White Marlin Open Inks Deal To Stay In OC Through 2010

OCEAN CITY – Hundreds of thousands of sport fishing enthusiasts will cram into the resort late next week with the arrival of the annual White Marlin Open, but despite some inherent problems with the tournament’s traditional venue, steps have been taken to ensure it remains a uniquely Ocean City event.

Rumors have persisted for years the annual White Marlin Open, now in its 34th year, would some day move to a new location likely somewhere in West Ocean City where big venues such as Sunset Marina and the Ocean City Fishing Center could more readily accommodate the thousands of spectators that cram into the daily weigh-ins each day during tournament week. However, with his lease at Harbour Island on 14th Street in downtown Ocean City set to expire this year, tournament founder and director Jim Motsko recently reached a new agreement with the community to keep the tournament there through 2010 and likely beyond.

“We’ve reached a new lease agreement to keep the tournament at Harbour Island through 2010,” said Motsko this week. “We ironed out some of the details and worked through some issues and we have no intention of going anywhere else. It has been there from the beginning and we have every intention of keeping it there for years to come.”

From modest beginnings in 1974, the annual event has grown over the decades to become the world’s largest billfish tournament, featuring hundreds of boats, thousands of anglers, tens of thousands of spectators and hundreds of thousands of dollars in prize money. Just 56 boats competed for $20,000 in prize money in the inaugural event in 1974, while 428 boats vied for over $3 million in prize money in the 33rd edition last year.

While Harbour Island has some obvious shortcomings in terms of handling the throngs of people that cram into the community every year during Marlin week, it will remain the host for the foreseeable future and likely far beyond.

Parking is always an issue, and it’s often difficult to cram into Harbour Island with thousands of others of sport fishing enthusiasts hoping to catch a glimpse of a million dollar plus fish, but most are Open veterans are accustomed to the drill, according to Motsko.

“Those things are nothing that can’t be overcome,” he said. “In some ways, it’s all part of the charm of White Marlin Open week in Ocean City.”

The importance of keeping the White Marlin Open in Ocean City is not lost on the city’s leaders.

Mayor Rick Meehan, who has the unique perspective of living in Harbour Island, said this week the tournament is one of the highlights of the summer season and the city has taken steps to make sure it does its part to keep it in Ocean City.

“Absolutely, it’s a tradition in Ocean City,” Meehan said. “It’s the perfect venue because it’s so accessible to so many people. That whole area comes alive during White Marlin Open week.”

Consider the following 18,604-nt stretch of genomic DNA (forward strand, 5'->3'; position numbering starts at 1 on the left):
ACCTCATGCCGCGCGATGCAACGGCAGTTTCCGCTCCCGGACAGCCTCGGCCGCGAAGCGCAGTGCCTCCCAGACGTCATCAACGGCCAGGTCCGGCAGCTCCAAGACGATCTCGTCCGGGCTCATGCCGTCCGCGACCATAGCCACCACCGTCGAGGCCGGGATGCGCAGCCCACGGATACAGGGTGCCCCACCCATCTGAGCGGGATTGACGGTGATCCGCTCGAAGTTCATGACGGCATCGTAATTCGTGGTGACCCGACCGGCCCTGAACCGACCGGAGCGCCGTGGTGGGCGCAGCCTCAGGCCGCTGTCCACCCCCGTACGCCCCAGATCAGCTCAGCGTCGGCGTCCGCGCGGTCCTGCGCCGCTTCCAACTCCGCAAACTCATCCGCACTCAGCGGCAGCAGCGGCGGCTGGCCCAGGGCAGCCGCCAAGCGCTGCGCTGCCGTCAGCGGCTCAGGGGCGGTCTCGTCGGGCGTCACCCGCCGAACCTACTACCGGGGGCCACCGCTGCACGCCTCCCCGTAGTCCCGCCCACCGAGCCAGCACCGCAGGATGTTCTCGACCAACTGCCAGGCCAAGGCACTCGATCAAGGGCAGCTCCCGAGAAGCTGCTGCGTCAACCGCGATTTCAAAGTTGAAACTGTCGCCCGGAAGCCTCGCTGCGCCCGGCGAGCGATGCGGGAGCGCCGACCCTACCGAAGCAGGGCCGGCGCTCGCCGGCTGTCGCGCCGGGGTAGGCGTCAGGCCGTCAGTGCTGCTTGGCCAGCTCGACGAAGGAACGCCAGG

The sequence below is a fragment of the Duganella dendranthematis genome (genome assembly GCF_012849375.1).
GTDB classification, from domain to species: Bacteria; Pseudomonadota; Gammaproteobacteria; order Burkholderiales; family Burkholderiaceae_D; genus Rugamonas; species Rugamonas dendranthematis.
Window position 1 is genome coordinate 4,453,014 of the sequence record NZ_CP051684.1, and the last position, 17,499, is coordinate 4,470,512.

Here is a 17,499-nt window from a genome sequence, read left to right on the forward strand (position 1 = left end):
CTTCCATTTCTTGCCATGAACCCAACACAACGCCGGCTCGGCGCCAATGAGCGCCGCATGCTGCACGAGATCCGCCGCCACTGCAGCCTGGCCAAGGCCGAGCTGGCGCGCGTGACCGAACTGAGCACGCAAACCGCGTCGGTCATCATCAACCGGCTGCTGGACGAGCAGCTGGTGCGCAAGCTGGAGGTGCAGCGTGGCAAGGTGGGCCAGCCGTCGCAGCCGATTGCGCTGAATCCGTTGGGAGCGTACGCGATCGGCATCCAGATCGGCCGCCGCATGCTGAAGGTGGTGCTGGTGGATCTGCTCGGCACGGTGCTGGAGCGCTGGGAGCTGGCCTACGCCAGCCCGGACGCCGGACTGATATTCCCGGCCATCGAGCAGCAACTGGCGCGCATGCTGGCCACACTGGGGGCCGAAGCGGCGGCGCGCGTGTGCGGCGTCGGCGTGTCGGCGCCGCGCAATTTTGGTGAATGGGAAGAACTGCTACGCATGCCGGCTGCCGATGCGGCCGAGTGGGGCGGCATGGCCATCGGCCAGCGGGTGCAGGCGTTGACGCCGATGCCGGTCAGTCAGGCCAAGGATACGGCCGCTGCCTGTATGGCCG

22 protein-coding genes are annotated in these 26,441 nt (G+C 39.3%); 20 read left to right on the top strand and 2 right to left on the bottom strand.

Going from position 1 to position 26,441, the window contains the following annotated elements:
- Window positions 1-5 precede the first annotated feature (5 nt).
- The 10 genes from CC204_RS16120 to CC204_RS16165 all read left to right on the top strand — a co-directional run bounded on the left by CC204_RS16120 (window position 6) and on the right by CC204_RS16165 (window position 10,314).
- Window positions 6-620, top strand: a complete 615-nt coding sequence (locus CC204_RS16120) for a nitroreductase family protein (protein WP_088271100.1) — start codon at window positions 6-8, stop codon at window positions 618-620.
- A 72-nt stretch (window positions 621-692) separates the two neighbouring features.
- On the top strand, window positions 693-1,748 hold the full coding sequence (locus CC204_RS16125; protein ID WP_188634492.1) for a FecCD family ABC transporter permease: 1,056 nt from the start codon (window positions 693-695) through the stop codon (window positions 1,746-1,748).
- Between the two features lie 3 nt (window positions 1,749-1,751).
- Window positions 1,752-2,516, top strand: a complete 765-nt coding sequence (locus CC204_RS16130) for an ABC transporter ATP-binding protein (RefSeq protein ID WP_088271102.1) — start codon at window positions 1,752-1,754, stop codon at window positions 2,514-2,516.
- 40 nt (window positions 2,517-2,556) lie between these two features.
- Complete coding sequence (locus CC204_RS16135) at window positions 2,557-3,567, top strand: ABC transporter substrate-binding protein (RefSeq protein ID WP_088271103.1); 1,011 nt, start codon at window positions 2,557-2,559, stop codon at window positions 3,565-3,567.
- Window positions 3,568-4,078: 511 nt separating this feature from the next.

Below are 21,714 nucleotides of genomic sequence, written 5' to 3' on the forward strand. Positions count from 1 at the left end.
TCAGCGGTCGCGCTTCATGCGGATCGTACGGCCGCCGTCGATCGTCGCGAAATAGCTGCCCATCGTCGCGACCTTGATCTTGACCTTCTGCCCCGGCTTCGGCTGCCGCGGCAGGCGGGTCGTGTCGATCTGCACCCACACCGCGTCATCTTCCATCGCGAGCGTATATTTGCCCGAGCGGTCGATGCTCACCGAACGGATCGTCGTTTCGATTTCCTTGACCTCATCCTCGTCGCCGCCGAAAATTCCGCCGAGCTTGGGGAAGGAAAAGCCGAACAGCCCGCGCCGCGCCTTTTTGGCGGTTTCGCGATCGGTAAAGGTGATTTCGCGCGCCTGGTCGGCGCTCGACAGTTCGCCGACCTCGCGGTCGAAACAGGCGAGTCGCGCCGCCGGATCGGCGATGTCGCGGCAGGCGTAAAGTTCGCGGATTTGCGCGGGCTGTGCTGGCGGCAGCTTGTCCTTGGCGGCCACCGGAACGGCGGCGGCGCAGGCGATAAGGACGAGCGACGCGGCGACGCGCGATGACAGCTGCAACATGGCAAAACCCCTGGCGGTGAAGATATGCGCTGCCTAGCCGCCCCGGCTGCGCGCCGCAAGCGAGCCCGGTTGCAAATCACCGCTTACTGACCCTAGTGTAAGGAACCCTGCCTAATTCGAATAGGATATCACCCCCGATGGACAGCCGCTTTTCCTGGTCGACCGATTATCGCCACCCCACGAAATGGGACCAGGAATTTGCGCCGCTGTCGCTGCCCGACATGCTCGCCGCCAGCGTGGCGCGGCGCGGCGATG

Actually, the whole town comes alive during tournament week, and while it is the height of the summer, having the White Marlin Open in Ocean City is certainly a big part of why the first full week of August is typically the biggest of the year for the resort, according to Meehan.

“If you talk to the local business owners, especially the restaurants, they will tell you it is the busiest week of the summer,” he said. “Many credit the White Marlin Open. It’s not just the captains and the anglers and everybody associated with the event from a fishing standpoint, it also means hundreds of thousands of fishing enthusiasts.”

From a personal standpoint as a resident of Harbour Island, Meehan said having the community turned upside down for one week each summer has become a way of life for most residents.

“It’s a great event for Harbour Island and most residents just work their schedules around it and enjoy it,” he said. “Now I don’t know that they would be happy with it 52 weeks a year, but for one week, it’s something everybody lives with.”

Meehan said the family atmosphere surrounding the tournament is consistent with the town’s family-friendly image.

“People start showing up at Harbour Island early and wait with small children for a chance to see big fish weighed at the scale,” he said. “It’s a very family-oriented event, which is why it’s so popular. It’s great for the whole downtown area because from there, families disperse to the restaurants, the Boardwalk and other attractions.”

Meehan said it was important the town do everything it can to keep the tournament in the resort, which is known as the “White Marlin Capital of the World.” For example, the town offers shuttle service to the venue from other areas of the resort such as the Convention Center parking lot, for example.

“We’re very aware of the importance of this event and the city will continue to do what it can to better accommodate it,” he said.

The tournament itself has also made adjustments over the years to ease the burden on the host community. For example, boat slips in the resort are always at a premium during Marlin week, but many of the participating boats fish out of other areas such as Indian River in Delaware and Cape May in New Jersey and bring their catch into Harbour Island only if it has an opportunity to get on the leader board.